Even though I’m here at the Grands Prix as a commentator, I don’t miss the driving. I had a very lucky career: I raced for Williams, which was a winning team; I raced for McLaren, which was a winning team and I came to Red Bull, which was a fully-funded team on the move. Here, I had the opportunity to use my experience with Christian Horner, headhunt new people, bring Adrian Newey on board and get rid of some people who had been around for a while. If you want to be the best, you can’t be average in any area. Sure, you can’t be the best in every area but you want to be above average and aspiring to be the best. If you have every area of the business at above-average level, then you give yourself a much greater chance of success.
But, despite having those conditions, not every driver is lucky enough to win a championship. The winning drivers have to be consistent at delivering speed. When I look at my own career, I had the speed in my day relative to my teammates – either Mika Häkkinen or Kimi Räikkönen – who I was able to outqualify and outrace, on occasion. I can’t compare myself to Michael Schumacher, who was in a different car. What I didn’t have, which I never got to the bottom of, was that consistency of performance, race in and race out. It’s not to do with how I felt, because on one occasion when I beat Mika I’d been up all night coughing up blood but still went on to dominate the race. On the other hand, there were days I came in feeling a million dollars and I drove like a fifty cent!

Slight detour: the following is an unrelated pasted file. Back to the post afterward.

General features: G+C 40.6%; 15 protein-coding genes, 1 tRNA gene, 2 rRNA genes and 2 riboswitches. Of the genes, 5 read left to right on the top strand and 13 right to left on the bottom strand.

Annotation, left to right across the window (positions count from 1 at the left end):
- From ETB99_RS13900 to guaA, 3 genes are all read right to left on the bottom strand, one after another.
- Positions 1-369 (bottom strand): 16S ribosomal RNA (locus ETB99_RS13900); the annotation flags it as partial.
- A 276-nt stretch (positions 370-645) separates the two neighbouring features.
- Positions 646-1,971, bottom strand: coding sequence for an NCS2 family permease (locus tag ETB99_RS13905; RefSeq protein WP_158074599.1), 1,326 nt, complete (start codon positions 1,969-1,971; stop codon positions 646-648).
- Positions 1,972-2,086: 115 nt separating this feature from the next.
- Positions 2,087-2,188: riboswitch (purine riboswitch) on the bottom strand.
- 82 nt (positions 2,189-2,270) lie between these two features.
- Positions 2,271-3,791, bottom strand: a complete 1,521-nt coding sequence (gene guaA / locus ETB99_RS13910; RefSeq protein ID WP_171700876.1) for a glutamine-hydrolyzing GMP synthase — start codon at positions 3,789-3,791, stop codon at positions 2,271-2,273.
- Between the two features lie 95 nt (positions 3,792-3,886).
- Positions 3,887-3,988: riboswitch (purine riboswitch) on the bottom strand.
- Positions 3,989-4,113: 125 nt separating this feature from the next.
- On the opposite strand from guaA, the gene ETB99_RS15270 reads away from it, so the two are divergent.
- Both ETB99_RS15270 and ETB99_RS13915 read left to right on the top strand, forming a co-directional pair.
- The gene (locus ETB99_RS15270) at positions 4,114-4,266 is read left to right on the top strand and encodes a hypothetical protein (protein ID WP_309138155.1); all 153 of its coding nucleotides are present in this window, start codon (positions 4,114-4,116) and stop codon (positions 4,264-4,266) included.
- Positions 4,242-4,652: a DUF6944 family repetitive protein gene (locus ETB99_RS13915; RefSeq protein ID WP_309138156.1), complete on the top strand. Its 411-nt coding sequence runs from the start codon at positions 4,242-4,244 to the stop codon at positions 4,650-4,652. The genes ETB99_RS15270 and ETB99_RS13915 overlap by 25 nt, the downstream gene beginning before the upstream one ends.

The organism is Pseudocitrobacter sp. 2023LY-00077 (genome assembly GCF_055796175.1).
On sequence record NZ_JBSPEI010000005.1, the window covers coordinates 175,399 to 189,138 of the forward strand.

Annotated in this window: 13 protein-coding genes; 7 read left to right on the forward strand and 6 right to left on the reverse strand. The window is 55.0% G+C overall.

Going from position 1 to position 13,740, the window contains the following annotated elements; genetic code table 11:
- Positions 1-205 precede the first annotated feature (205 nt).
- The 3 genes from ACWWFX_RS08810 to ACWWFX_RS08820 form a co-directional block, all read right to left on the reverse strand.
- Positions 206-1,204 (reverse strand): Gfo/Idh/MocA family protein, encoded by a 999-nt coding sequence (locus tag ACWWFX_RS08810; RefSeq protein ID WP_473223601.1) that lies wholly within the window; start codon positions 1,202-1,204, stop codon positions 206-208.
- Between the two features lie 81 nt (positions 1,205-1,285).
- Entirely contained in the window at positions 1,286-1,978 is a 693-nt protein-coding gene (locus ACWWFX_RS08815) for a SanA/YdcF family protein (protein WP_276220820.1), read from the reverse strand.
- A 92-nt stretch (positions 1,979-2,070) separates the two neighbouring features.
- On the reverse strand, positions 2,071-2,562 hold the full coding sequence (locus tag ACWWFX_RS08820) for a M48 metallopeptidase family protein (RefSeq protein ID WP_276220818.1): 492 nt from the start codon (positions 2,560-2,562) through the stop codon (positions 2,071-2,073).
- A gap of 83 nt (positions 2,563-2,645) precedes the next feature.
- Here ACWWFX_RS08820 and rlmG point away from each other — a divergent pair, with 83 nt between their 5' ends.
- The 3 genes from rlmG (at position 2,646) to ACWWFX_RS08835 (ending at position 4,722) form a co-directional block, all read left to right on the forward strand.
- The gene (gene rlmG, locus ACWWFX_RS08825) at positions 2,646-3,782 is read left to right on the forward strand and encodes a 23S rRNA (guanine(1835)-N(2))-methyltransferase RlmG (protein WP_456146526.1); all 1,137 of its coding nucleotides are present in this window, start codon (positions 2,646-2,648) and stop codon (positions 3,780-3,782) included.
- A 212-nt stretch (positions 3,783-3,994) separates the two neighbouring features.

But, perhaps with the exception of Goodwood occasionally, the highs and lows of being a racing driver are behind me now. I made the strategic decision to become a father after racing and, just three months after my last race, along came my son. He’s now eight years old but he’s starting to get into racing through karting. He’s already had a couple of big spills and written off a few chassis but he’s a good driver and he’s already competing against adults!
In all honesty, it scares me that he says he wants to get into F1 – even at his young age. But, as his father, I want to give him all the opportunities I can. I love nothing more than a good day at the track, of course, but at the end of the day, the decision to get into racing full-time has to come from him. As I’ve been the one taking him down to the track so far, I’m just waiting for him to ask me when we’re next heading down there!
Photography coutesy of Drew Gibson, Nick Dungan and LAT